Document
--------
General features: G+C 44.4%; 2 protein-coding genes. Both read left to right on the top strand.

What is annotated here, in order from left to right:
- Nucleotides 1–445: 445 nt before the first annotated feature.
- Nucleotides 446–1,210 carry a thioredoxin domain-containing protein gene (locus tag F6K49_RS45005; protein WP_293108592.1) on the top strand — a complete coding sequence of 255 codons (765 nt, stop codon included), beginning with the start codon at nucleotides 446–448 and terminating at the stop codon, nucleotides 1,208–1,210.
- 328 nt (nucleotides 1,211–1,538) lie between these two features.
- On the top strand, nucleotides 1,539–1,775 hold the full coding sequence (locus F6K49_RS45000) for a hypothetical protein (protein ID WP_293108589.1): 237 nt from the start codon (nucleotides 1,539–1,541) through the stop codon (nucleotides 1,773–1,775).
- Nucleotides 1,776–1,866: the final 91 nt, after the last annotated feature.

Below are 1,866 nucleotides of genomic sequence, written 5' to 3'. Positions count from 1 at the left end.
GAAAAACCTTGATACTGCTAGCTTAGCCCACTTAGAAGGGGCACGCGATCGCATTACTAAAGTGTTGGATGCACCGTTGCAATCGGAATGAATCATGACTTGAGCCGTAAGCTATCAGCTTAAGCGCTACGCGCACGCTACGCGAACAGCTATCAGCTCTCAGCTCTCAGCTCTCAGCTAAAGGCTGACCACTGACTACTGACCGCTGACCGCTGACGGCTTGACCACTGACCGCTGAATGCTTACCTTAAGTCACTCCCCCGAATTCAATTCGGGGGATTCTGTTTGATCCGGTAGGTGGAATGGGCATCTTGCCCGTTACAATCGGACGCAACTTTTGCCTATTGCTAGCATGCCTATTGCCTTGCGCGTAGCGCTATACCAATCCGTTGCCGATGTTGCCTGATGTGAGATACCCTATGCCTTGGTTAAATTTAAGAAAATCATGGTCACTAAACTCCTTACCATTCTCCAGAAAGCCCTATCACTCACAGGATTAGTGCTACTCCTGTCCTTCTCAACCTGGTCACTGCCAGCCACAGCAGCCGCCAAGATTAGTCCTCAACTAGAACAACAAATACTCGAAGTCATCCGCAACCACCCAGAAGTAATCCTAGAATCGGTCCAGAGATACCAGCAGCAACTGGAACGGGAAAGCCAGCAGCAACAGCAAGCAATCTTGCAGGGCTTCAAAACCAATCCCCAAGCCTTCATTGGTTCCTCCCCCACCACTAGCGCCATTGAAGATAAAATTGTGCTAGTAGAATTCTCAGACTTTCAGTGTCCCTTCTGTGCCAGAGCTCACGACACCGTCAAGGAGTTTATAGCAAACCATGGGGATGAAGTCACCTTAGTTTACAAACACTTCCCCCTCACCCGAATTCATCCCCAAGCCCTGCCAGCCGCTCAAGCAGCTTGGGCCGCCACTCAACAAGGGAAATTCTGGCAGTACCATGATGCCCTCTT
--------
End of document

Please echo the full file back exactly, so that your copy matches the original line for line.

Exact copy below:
General features: G+C 44.4%; 2 protein-coding genes. Both read left to right on the top strand.

What is annotated here, in order from left to right:
- Nucleotides 1–445: 445 nt before the first annotated feature.
- Nucleotides 446–1,210 carry a thioredoxin domain-containing protein gene (locus tag F6K49_RS45005; protein WP_293108592.1) on the top strand — a complete coding sequence of 255 codons (765 nt, stop codon included), beginning with the start codon at nucleotides 446–448 and terminating at the stop codon, nucleotides 1,208–1,210.
- 328 nt (nucleotides 1,211–1,538) lie between these two features.
- On the top strand, nucleotides 1,539–1,775 hold the full coding sequence (locus F6K49_RS45000) for a hypothetical protein (protein ID WP_293108589.1): 237 nt from the start codon (nucleotides 1,539–1,541) through the stop codon (nucleotides 1,773–1,775).
- Nucleotides 1,776–1,866: the final 91 nt, after the last annotated feature.

Below are 1,866 nucleotides of genomic sequence, written 5' to 3'. Positions count from 1 at the left end.
GAAAAACCTTGATACTGCTAGCTTAGCCCACTTAGAAGGGGCACGCGATCGCATTACTAAAGTGTTGGATGCACCGTTGCAATCGGAATGAATCATGACTTGAGCCGTAAGCTATCAGCTTAAGCGCTACGCGCACGCTACGCGAACAGCTATCAGCTCTCAGCTCTCAGCTCTCAGCTAAAGGCTGACCACTGACTACTGACCGCTGACCGCTGACGGCTTGACCACTGACCGCTGAATGCTTACCTTAAGTCACTCCCCCGAATTCAATTCGGGGGATTCTGTTTGATCCGGTAGGTGGAATGGGCATCTTGCCCGTTACAATCGGACGCAACTTTTGCCTATTGCTAGCATGCCTATTGCCTTGCGCGTAGCGCTATACCAATCCGTTGCCGATGTTGCCTGATGTGAGATACCCTATGCCTTGGTTAAATTTAAGAAAATCATGGTCACTAAACTCCTTACCATTCTCCAGAAAGCCCTATCACTCACAGGATTAGTGCTACTCCTGTCCTTCTCAACCTGGTCACTGCCAGCCACAGCAGCCGCCAAGATTAGTCCTCAACTAGAACAACAAATACTCGAAGTCATCCGCAACCACCCAGAAGTAATCCTAGAATCGGTCCAGAGATACCAGCAGCAACTGGAACGGGAAAGCCAGCAGCAACAGCAAGCAATCTTGCAGGGCTTCAAAACCAATCCCCAAGCCTTCATTGGTTCCTCCCCCACCACTAGCGCCATTGAAGATAAAATTGTGCTAGTAGAATTCTCAGACTTTCAGTGTCCCTTCTGTGCCAGAGCTCACGACACCGTCAAGGAGTTTATAGCAAACCATGGGGATGAAGTCACCTTAGTTTACAAACACTTCCCCCTCACCCGAATTCATCCCCAAGCCCTGCCAGCCGCTCAAGCAGCTTGGGCCGCCACTCAACAAGGGAAATTCTGGCAGTACCATGATGCCCTCTT